And "They don't do it, so why should we?" is ****ty reasoning regardless.   :p
 

Eschaton

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I don't mind all of the countries being united.  So long as we can drink scotch and eat bacon.  Hell, I'll learn Arabic if it will mean world peace.  With scotch and bacon.
 

Aceri

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I don't mind the turn-based battle style all that much. I mean the whole point of it is to give the player a chance to plan out the next course of action. I mean think of FFVII's fight against Sephiroth. You COULD do anything you wanted in that fight, but you had to do things right to be successful. One wrong-timed heal screwed your entire fight.
 

Necromus

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I don't mind the turn-based battle style all that much. I mean the whole point of it is to give the player a chance to plan out the next course of action. I mean think of FFVII's fight against Sephiroth. You COULD do anything you wanted in that fight, but you had to do things right to be successful. One wrong-timed heal screwed your entire fight.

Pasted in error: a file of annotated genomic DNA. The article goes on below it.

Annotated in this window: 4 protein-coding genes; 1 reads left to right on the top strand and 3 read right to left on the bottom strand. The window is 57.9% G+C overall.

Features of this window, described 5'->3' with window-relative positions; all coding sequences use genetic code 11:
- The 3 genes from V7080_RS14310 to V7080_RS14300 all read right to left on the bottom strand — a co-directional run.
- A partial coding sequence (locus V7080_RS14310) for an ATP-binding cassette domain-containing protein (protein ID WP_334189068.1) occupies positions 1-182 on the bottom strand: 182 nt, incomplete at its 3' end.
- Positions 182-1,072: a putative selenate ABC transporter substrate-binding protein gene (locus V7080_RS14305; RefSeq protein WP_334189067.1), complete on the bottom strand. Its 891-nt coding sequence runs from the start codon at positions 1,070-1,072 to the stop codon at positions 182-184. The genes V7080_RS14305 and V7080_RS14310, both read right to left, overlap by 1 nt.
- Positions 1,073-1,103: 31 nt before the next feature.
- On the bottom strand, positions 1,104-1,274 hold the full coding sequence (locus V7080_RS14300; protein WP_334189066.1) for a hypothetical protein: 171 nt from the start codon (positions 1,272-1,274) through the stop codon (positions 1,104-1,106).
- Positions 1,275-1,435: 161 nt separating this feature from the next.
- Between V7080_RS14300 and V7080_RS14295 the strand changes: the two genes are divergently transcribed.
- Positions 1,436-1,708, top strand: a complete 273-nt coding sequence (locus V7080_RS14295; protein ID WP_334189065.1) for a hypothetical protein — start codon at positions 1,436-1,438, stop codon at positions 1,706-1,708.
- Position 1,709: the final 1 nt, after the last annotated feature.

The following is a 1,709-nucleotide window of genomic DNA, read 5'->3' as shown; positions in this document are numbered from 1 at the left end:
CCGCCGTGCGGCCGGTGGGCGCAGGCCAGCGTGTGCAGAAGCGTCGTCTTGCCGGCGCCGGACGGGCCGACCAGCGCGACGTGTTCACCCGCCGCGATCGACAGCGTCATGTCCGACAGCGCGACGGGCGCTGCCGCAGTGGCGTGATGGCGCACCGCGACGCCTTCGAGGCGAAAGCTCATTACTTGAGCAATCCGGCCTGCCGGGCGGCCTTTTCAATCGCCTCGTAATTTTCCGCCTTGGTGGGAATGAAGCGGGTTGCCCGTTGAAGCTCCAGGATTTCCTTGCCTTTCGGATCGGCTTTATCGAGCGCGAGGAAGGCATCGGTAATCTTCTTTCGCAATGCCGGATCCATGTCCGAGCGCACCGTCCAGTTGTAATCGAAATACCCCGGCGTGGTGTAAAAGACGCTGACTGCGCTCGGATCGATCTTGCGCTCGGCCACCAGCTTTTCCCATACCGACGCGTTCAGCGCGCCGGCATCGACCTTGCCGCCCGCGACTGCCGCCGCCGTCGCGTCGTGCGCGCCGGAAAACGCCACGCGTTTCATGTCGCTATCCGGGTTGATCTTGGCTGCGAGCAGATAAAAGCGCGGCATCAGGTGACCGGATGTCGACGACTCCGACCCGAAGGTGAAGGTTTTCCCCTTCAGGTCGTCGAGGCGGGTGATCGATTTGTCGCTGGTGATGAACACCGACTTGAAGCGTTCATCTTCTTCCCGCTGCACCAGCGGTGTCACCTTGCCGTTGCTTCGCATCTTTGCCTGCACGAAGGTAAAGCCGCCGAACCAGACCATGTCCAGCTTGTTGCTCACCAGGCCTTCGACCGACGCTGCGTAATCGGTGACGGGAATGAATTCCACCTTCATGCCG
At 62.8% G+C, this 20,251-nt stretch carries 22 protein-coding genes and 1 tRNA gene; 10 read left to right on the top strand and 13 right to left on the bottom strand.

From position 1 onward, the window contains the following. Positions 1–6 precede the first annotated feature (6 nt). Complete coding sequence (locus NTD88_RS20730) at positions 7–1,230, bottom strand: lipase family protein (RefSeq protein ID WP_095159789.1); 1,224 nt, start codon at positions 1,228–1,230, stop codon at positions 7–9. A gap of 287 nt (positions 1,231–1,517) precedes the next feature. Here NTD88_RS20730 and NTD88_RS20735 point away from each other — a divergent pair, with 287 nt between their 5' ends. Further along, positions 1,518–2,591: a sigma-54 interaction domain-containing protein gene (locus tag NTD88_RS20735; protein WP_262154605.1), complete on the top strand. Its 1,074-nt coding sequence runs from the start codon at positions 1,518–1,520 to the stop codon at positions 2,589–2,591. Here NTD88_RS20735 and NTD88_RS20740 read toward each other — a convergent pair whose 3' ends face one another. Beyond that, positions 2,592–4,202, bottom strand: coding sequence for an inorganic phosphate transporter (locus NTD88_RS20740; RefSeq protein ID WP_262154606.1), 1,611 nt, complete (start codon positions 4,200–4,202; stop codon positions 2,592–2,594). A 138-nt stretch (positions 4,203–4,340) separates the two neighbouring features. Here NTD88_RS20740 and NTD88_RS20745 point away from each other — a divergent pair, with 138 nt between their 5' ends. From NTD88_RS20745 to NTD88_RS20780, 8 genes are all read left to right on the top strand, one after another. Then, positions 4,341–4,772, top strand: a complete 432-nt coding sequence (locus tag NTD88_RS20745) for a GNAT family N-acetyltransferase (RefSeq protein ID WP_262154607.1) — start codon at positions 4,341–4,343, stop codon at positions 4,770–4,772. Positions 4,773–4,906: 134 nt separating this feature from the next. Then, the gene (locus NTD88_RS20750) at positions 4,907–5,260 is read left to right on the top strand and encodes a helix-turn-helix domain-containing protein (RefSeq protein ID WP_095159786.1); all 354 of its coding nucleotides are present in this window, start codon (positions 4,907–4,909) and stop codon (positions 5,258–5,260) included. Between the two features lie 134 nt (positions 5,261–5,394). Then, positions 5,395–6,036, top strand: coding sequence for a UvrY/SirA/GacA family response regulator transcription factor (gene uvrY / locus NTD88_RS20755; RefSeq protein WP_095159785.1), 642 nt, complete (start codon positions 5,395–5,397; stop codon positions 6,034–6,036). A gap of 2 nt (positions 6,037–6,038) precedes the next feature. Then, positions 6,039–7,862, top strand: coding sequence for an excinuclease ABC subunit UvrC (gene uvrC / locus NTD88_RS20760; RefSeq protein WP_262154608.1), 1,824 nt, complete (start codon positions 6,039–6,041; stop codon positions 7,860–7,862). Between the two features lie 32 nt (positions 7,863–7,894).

Don't think Spehiroth is a prime example of a hard FF fight really, he's really, really easy.

I think a better example of turn based strategy would be Penace in FFX, a wrong move might actually really screw you over here.
 

Aceri

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Well I kind of stopped playing after FFVII so that's why I used Sephiroth. He was also made harder for me because I never took part in the random battle so I was always under leveled lol.

Guess a better example would be any boss in Dark Souls.
 

Sviel

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I don't think the issue is with turn-based, like many others have pointed out.  Rather, the problem is a general stagnation of the rpg genre.  You have generic weapons, elements, some form of magic...there's no two ways to win a fight.  You attack an enemy with something it's weak to until it dies.  The healing and buffing, if any, is mere distraction.  You could, in theory, facetank anything in the game if you had enough hp.  Winning the game is simply about finding something to whack with that makes your enemies die before you do.  Worse, bosses generally have some mechanic that breaks all of the balance rules.  Rather than really being interesting, it becomes a 'did you know about this in advance via guides/prior deaths' situation.  Even when done 'well,' it can still be a long time invested into a fight with only a handful of impactful decision points.